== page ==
Before you begin investing in anything, you should always do some research to make sure it’s what you want to do. The same goes for real estate investing, especially since it’s a large and long-term investment. It’s easy to find encouragement for real estate investing since it does have a lot of benefits, but it’s just as important to understand what the drawbacks of this type of investing are. To help you make your decision, we’ve compiled a condensed list of the real estate investing pros and cons.
Real Estate Investing Benefits
If you’ve considered diving into real estate investing, it’s probably because you’ve heard about how beneficial it can be. For those of you who aren’t sure, the following benefits are just a few of the big reasons why people get into real estate investing.
1) Steady Cash Flow
Renting out a property means that you’ll be getting steady cash flow every month. Depending on the rental market and how much you need to pay in bills each month, you can end up with a good amount of passive income. As long as you’ve got tenants, you’ll have money coming in.
One of the great aspects of real estate investing is that you’re able to create leverage with other people’s money. By leverage, we mean that it’s possible to buy an expensive piece of real estate using your own money only for the down payment and sourcing the rest of the payment through a mortgage. If you get the building filled with tenants who are paying rent, then you’ll be able to use their rent to continue paying the mortgage. You’ll be using their money while growing your own investment.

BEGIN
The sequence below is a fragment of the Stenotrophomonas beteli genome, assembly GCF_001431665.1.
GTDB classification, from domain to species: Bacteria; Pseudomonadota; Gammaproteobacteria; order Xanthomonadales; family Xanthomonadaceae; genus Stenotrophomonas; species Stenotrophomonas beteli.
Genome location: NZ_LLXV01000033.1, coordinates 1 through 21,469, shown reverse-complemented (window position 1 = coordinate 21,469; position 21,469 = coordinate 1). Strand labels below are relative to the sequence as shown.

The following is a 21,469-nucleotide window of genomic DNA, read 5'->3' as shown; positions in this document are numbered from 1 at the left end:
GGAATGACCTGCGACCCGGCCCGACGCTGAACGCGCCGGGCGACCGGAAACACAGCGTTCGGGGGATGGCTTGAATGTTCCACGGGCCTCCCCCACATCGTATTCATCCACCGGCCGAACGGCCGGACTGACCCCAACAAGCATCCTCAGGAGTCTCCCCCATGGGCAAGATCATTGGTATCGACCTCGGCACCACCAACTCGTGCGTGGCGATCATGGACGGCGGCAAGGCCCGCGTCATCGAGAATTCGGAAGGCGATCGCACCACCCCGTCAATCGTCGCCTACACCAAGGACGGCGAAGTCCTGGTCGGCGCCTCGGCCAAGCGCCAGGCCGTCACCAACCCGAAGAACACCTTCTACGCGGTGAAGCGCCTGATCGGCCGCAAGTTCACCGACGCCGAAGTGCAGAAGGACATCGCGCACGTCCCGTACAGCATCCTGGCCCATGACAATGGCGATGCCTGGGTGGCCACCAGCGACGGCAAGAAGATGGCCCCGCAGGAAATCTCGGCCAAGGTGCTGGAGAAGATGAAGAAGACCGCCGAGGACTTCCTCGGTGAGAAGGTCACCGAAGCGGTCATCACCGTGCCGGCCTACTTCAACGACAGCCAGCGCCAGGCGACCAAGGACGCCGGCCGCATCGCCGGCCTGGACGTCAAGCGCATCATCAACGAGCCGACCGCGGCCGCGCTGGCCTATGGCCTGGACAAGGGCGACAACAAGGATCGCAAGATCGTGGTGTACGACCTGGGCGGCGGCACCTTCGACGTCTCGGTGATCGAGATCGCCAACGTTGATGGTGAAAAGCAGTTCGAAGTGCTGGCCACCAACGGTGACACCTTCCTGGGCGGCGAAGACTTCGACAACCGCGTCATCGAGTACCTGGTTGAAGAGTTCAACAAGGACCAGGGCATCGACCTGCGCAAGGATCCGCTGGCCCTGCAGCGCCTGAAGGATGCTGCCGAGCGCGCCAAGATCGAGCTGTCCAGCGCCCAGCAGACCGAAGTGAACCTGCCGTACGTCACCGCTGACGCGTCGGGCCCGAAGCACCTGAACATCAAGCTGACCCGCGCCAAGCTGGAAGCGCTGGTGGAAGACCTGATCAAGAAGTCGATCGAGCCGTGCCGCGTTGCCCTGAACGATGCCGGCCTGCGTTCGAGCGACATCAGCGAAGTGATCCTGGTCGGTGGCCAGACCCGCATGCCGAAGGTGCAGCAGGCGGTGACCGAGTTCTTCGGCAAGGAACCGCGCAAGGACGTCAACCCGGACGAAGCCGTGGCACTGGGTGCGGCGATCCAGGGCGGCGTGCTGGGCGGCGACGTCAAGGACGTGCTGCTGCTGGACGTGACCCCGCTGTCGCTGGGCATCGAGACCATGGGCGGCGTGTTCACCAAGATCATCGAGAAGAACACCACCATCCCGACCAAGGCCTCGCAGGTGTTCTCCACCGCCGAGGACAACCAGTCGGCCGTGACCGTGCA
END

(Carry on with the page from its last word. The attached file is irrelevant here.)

Unlike with many other investments, real estate investing gives you full control. It’s up to you where the money goes and how much money is spent. As you’re the one making the decisions, if you know how to employ strategy in a competitive market, you’ll be able to quickly grow your investment while mitigating risks.
Real Estate Investing Drawbacks
As with any type of investment, real estate investing has drawbacks of its own. Before you decide to proceed, it’s important to understand if you can handle the downsides and potential risks.
1) Initial Cost
Even though you can create leverage with other people’s money, you do need to have enough for that initial investment. If you don’t have enough for a down-payment, then you won’t be able to get started. You should also have enough to be able to pay for bills while you’re trying to find tenants. It’s also important to consider that, depending on the state of the building at purchase, you may need to pay for some repairs or upgrades before people can move in.
2) Learning Curve
If you don’t already have a foundation of knowledge in real estate or rental markets, then there’s going to be a steep learning curve for you. Going into real estate investing before learning much about it is a recipe for disaster. If you want to maximize your chances of being successful, you’ll need to spend quite a bit of time learning before getting into it.
One of the biggest drawbacks for many people is the residents that necessarily come with real estate investing. It’s always possible to have an easy time finding tenants, and for those tenants to be people you get along with. However, it’s just as possible to really struggle to find people to live in your building. It’s also completely possible to have people living in your building that will be hard to deal with, that just don’t pay on time (or at all), and that cause damage to your property.
If you believe that the pros outweigh the cons, then it might be a good idea for you to really learn how to do well with real estate investing. If you’re choosing to go that route, then it’s also a good idea to hire a real estate agent. They’ll be able to give you advice and help you choose your first property to invest in!
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